Do you remember Wireplay? How BT helped to pioneer online gaming around the world

BT’s Wireplay initiative spotted the potential of online multiplayer gaming way back in the mid-nineties.

Modern video games tend to focus on the online multiplayer experience. From the kid-friendly, block-based building game Minecraft, all the way up to blockbuster titles like FIFA or Call of Duty, community play is integral. Once the preserve of hardcore gamers, networked experiences have been part of mainstream gaming culture for quite some time.

These games utilise a high-speed internet infrastructure to connect players’ smartphones, tables, PCs or consoles with friends across the street or strangers around the world, so millions of players can jump into massive gaming worlds.  

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In the mid-90s, around the dawn of the home internet era, BT identified network play as the future of gaming. In June 1996 it launched Wireplay, a dedicated PC gaming service that allowed players to dial into a server, separate from their web connection, and challenge others to play compatible games.

Here’s what you need to know about Wireplay…

After previews during 1995 and careful testing within the gaming community, the Wireplay service went public in June 1996, coinciding with the Euro 96 football tournament held in England. The licensed Euro 96 game – based on Actua Soccer from Gremlin – was one of the first compatible Wireplay games. The tournament prize was a year’s supply of Snickers bars.

BT worked with Gremlin and developers of popular PC CD-ROM games to build in networking functionality, with the idea of making it easy for players just to jump in. Compatible games featured a lobby where players could challenge each other, chat, view leaderboards, and save results for tournament play.

However, the key to the entire endeavour was speed. BT had to replicate the experience gamers could expect while playing against a PC-controlled opponent. Because home internet speeds were still slow by today’s standards, gaming over the web wasn’t yet achievable. However, through a closed dial-up network, BT achieved a lag of just 105 milliseconds (0.105 seconds).

8 bit world and keyboard

Home gamers needed a PC running the Intel Pentium 486 processor, which were among the more advanced PCs of mid-late 90s. A BT phone line and a 9600bps modem were also necessary to enjoy the Wireplay games.

Towards the end of 1996 BT worked to foster Wireplay adoption by giving away millions of copies of popular games like the fighter pilot simulator EF2000 with PC gaming magazines. It remained one of the most popular Wireplay games.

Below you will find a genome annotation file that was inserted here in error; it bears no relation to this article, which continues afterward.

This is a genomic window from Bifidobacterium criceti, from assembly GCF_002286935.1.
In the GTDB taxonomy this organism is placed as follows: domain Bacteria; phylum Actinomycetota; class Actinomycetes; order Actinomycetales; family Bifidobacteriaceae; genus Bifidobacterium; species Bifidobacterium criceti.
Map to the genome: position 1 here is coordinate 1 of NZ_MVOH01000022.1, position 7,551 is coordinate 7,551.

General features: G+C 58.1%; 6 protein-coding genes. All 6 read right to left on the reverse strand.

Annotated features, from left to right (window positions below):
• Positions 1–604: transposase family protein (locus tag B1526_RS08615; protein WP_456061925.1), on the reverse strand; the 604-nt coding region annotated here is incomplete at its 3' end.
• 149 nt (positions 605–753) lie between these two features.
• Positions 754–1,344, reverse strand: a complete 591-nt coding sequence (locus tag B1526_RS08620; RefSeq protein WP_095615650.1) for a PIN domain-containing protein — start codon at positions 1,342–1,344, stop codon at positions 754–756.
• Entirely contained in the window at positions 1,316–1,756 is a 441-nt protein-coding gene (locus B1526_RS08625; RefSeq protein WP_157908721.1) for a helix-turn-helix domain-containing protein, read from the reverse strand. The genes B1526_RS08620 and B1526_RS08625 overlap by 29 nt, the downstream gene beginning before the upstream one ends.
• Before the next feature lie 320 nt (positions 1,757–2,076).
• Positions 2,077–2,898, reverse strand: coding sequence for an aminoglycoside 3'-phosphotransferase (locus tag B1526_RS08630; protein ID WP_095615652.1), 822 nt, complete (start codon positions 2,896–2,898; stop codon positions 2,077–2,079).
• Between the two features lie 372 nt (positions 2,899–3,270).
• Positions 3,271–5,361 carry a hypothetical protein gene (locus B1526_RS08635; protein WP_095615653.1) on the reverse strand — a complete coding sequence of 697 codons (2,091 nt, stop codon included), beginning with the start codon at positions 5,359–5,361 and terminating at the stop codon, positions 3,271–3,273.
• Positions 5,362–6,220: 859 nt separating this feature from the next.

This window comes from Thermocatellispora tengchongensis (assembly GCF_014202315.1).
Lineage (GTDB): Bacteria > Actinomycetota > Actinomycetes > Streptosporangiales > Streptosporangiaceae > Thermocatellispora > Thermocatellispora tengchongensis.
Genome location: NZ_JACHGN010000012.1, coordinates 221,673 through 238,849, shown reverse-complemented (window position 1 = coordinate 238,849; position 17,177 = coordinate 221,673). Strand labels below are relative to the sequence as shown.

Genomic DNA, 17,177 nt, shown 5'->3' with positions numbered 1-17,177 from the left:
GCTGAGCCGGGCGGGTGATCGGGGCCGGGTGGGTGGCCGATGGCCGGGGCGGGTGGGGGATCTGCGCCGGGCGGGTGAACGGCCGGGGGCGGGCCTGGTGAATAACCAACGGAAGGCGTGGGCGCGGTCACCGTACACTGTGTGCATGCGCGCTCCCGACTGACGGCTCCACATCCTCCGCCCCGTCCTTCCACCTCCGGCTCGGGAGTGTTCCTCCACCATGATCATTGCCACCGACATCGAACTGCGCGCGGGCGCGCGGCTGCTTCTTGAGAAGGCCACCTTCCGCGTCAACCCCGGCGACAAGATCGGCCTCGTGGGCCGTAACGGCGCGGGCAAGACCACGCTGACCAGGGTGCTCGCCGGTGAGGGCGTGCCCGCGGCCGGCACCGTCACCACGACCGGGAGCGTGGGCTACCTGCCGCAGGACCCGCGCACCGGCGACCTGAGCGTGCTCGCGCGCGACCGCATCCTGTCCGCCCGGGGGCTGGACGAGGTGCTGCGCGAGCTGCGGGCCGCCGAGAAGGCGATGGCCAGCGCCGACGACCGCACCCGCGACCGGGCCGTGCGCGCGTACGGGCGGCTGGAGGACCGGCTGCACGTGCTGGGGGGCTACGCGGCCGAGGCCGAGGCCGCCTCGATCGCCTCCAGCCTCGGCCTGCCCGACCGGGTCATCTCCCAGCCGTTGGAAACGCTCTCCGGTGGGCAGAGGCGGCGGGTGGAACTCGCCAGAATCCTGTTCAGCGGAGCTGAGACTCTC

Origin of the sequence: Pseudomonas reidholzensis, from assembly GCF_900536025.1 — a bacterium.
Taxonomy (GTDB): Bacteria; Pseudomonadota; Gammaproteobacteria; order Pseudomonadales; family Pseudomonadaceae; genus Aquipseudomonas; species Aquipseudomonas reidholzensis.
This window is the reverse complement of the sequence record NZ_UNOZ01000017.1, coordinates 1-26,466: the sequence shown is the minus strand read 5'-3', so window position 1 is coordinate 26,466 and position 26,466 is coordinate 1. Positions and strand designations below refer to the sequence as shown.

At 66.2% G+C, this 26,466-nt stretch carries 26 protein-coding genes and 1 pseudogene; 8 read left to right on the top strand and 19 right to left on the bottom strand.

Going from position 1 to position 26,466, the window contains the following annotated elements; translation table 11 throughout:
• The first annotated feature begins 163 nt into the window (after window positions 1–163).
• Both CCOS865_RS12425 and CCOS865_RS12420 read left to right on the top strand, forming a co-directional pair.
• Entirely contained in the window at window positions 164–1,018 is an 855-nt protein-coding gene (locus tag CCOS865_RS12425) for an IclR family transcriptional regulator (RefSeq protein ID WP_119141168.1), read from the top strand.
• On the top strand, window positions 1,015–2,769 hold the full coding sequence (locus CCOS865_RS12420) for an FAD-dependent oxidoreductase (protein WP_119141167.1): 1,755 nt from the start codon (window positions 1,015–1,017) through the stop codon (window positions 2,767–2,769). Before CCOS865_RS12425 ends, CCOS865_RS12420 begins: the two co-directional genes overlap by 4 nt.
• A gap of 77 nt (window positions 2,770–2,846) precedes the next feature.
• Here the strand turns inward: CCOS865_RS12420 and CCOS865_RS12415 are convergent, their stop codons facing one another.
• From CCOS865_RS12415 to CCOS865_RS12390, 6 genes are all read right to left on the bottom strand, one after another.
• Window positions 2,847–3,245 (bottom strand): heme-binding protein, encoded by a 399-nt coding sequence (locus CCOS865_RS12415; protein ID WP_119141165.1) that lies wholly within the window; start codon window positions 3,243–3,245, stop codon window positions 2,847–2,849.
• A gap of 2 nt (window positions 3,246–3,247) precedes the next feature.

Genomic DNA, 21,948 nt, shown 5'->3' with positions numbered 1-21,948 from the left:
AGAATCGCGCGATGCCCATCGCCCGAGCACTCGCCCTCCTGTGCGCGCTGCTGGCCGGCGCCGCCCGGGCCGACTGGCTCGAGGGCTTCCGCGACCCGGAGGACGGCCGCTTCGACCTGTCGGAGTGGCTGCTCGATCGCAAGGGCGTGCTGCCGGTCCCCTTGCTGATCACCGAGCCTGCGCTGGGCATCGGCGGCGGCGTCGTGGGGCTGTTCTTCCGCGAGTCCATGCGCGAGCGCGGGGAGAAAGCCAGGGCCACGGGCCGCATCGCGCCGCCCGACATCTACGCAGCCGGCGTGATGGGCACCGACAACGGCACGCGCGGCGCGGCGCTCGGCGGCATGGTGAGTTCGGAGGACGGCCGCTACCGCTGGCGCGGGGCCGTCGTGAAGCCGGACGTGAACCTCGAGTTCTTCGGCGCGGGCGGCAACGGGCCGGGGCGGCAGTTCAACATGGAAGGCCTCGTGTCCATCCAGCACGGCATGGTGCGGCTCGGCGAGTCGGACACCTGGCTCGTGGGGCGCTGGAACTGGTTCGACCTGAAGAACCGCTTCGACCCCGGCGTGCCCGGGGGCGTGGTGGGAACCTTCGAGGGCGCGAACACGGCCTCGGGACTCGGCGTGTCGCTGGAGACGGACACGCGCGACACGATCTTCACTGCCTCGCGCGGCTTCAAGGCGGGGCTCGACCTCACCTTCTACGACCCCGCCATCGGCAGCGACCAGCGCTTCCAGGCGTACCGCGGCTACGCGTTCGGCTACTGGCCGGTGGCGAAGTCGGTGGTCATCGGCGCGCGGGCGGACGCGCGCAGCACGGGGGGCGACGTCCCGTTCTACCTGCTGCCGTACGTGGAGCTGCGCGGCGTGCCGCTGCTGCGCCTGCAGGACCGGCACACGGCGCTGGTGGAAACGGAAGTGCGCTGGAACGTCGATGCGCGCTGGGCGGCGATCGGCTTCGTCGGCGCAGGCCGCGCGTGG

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In 1997, BT opened Wireplay-ready internet cafes inside Blockbuster Video stores in the UK. It cost £3 for half an hour on a PC (compared to £1.50 an hour at home), but was there was a free kiosk where visitors could set up an email address for future play.

First person shooter (FPS) games helped to populise online play. Prior to the launch of Wireplay, the gory Doom game enjoyed was among the first to gain a significant online following via the “deathmatch” format. When the Windows 95 version of the Wireplay platform emerged, the service began supporting an 8-player deathmatch in the massively popular FPS game Quake (below).

Quake screenshot

The price of Wireplay was comparable to other online entertainment services.  It cost 2.5p per minute during evenings and weekends and 6p a minute during peak times. By 1997, BT was racking up 12,000 log-ons per week.

18 months after launching the Wireplay initiative in the United Kingdom, BT licensed the tech to telephone companies in Australia and the United States.

Wireplay played a sizable role in fostering the competitive gaming scene around Europe. The Quakedelica tournament in London in 1998 was among the first high profile events.

Even World Chess Champion Garry Kasparov got in on the action in 1998, taking on three teams of challengers. You can relive one of the games here. Chess arrived via BT’s Play Games Now service, which was an addition to the Wireplay network. It also included popular pastimes like backgammon and bridge. The games’ governing bodies got behind the service, enabling official tournament play online.

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By 1999 over 100 games were supported by Wireplay, including most of the chart-topping PC titles of the time.

At the launch of Wireplay, British gaming icon Peter Molyneux warned: "A big challenge could be policing a new kind of online bullying. I can imagine it being like the school playground where players with less ability are muscled out." It’s an issue that’s still being battled today.

After notching up more than 100,000 registered users in the UK (50,000 a month at its peak), BT sold Wireplay to Gameplay Plc. for £5.5 million at the turn of the century. However, it’s early promise diminished and the service made significant losses following the sale.

Ownership bounced around, but the Wireplay community endured in one form or another through games like Quake and Team Fortress. It was finally shut down in 2014.

Today, dedicated services like PlayStation Network and Xbox Live offer console gamers access to online multiplayer action, while PC gamers and smartphone users are able to join the servers of individual games. The esports competitive gaming industry is expected to surpass $1 billion in annual revenue by next year. BT’s Wireplay played a significant role in this emergence of online play in the UK and beyond.

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Visit BT Archives to find out more about BT’s role in the UK’s communication history

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